I liked this student’s project and wanted to document what he did so that other students could use some of his work. The thing that impressed me was his use of a 3D model in the CNC carve, his use of texture and modeling. We did a piece similar before, but used a different texture.
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Holding things down on a CNC can be the most frustrating part of the entire process. Luckily for us our main machine has a vacuum table and we use window sealant foam for the back of the wood. This works amazingly well for parts that are not cut through. We have had to get creative for parts that need cutting all the way through. Our large machine has an MDF table that has T-Slots cut into it and it requires hold downs. I have seen all sorts of solutions for this, but few solved my main concern of wanting to carve on the entire board unhindered by the hold downs.
Getting going with the oxygen/acetylene torch can be both exciting and overwhelming. It is kinda like learning to drive and learning how to operate a manual transmission. You have to focus on the rules of the road and do a great job driving while at the same time learning about the clutch. It also reminds me of learning to ride a bike. You have to learn to balance and pedal at the same time. If we break these down into individual lessons we can focus on the getting the required skills to move up. In this case I find students overwhelmed with 2 tanks, managing pressures, using a large torch and making great welds at the same time. I brought in this little ‘B’ tank to help with most of that. The ‘B’ tank only uses an acetylene tank and grabs air from the room rather than an oxygen tank. The advantage is easy starting. The disadvantage is a huge reduction in heat. The ‘B’ tank will only be useful for brazing, but it’s main purpose is to teach the skills necessary to be successful with the oxygen/acetylene torch.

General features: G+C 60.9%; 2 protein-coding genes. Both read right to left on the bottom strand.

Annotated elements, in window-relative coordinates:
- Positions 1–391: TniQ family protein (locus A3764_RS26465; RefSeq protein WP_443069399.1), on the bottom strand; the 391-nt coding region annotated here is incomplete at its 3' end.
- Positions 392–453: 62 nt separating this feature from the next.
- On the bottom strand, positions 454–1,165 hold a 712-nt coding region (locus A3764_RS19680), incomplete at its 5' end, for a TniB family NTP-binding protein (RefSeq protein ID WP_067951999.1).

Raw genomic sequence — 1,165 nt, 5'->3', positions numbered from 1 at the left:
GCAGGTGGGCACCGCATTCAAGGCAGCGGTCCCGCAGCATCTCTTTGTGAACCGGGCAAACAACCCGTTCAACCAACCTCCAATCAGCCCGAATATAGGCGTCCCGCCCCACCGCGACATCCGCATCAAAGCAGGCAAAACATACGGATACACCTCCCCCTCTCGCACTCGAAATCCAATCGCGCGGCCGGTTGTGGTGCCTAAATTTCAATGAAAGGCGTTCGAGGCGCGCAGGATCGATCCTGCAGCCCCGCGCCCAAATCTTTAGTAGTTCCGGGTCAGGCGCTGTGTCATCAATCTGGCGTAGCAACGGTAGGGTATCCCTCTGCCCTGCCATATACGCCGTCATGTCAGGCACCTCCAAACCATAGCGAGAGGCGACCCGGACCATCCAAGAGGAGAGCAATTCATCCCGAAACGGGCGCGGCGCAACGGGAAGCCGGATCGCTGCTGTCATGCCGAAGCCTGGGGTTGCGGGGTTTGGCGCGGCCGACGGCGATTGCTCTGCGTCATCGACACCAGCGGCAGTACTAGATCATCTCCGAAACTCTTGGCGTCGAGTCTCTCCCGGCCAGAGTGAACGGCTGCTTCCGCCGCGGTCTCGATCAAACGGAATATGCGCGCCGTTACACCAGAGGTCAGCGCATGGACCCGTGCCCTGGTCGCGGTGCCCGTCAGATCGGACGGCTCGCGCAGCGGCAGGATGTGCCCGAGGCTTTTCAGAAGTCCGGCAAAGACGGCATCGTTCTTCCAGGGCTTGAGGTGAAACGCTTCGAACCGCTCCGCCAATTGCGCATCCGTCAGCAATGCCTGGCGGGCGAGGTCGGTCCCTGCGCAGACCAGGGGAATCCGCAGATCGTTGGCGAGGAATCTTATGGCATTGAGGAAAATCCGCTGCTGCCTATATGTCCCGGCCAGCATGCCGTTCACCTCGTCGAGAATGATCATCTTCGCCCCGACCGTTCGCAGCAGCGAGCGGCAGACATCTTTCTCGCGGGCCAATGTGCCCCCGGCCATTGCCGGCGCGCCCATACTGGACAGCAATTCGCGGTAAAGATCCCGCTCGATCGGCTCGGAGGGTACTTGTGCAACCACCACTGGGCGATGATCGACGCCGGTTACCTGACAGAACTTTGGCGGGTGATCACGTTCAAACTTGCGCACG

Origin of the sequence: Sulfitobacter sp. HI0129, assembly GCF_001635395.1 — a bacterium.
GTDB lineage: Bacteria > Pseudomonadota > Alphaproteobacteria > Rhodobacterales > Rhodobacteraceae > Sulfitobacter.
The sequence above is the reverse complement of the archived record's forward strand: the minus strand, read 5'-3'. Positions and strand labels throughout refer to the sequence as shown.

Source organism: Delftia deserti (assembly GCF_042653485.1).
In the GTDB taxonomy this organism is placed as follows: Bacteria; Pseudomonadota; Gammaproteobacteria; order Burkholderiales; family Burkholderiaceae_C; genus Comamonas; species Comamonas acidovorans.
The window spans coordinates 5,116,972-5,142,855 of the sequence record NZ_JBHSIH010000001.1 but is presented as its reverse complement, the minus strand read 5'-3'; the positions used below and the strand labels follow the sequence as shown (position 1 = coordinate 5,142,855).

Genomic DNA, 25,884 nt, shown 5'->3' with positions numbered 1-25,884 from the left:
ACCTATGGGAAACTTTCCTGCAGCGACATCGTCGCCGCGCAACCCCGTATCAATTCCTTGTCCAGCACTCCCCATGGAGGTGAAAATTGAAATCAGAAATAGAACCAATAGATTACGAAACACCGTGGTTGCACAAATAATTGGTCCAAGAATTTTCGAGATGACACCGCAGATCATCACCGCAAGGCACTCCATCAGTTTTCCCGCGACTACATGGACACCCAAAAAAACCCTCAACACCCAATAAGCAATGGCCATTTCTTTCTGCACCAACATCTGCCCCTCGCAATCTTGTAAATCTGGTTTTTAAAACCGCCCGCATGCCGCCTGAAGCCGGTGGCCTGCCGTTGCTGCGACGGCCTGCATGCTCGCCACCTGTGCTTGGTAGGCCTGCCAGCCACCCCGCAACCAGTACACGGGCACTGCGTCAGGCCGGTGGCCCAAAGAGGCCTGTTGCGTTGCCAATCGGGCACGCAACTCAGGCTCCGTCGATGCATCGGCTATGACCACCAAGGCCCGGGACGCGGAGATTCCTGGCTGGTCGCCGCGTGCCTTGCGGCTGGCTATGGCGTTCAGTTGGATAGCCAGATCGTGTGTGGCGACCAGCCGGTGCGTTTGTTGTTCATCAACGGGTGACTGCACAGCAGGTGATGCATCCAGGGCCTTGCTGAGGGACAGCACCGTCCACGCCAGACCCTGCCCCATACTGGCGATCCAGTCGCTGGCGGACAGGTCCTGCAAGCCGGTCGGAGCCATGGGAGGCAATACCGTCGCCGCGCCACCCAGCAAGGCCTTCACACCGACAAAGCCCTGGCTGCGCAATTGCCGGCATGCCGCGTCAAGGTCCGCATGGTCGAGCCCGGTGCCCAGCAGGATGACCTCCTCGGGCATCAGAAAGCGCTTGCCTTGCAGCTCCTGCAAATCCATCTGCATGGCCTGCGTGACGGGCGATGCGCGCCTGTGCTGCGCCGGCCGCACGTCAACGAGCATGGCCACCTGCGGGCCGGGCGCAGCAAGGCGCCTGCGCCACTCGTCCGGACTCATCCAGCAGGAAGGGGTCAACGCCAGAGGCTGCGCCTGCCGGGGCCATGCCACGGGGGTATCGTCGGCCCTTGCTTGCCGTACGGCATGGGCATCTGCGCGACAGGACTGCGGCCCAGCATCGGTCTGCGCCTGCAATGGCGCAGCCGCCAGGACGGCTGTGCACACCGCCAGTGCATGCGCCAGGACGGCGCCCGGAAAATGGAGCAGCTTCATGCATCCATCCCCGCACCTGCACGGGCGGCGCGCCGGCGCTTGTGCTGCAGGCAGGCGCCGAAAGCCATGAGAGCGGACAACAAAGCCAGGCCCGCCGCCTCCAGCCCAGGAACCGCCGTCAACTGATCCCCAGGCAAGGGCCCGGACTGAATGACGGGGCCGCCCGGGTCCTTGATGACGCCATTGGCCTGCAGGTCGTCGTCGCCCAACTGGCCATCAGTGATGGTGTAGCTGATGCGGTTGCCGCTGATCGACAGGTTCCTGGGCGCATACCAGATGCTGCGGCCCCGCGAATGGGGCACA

The V-Carve will likely be your first CNC created file. The software does a great deal of the work and creates beautiful carves from fairly complicated designs. Once your design is in vector form, you are ready to create a V-Carve toolpath. It is important to understand what the software is doing for you and how it decides the depths of cut that were made. In the simplest mathematical terms:
The depth of cut is a function of the distance between vectors and angle of chosen V-Bit.
Lets break that down a bit…
This design is what I am bringing into aspire. This could be a font, design, scan, shapes, etc.
I recommend to first have the material on hand that is going to be carved. Preparing the material first will generally create more desired results. There are times when that is not feasible, but talk to me if you have specific needs.
I will be referring to this picture as I proceed:
These are the steps to fixing a clog in the printer or just cleaning it prior to a large print. This is a good idea to do after an exotic print material as well.
Step 1. Heat up the nozzle to the max 260 degrees celsius. This is in the maintenance and advanced settings on the printer.
Take this data over with you to the Hypertherm Powermax 65 Plasma cutter. This works with the CNC and the hand torch. I got this from the Hypertherm Powermax 65 manual (click for the actual manual). Some of the data is not needed for the hand torch, but needs to be inputed into the CNC controller.
1. You will need to choose your setup of Shielded (for us this is Hand) or UnShielded (for us this is CNC).
2. Choose your amperage 45 or 65 (Mostly you will do 65Amps) or if you want to use FineCut.
3. Setup the torch with the desired consumables and choose your chart link below for access to the speeds, volts height pierce delay and pierce height.
65 amps by hand (this is your default setup for hand plasma)
65 amps on the CNC (this is your default setup on the CNC)
These are the bridge gussets I hand out during the bridge unit. They are not required to use and I don’t make every possible style. I only made these because it can help with a start and I think they are cute with the rivets drawn on. I recommend groups use gussets on both sides of the node they are gusseting.
I print these on heavy paper (Card Stock) to have on hand. It is up to the engineers in the group to decide the thickness of paper needed for their bridge. These are one of 2 resources I make available to the groups. The other being the 3/16 bridge sticks. Refer to the Truss Bridge post for the specific rules
I share, with the class, that the best luck we have had is with white glue and binder clips. I have to admit that we don’t call them binder clips anymore. Instead, we call them bridge clamps.
Here are the gussets: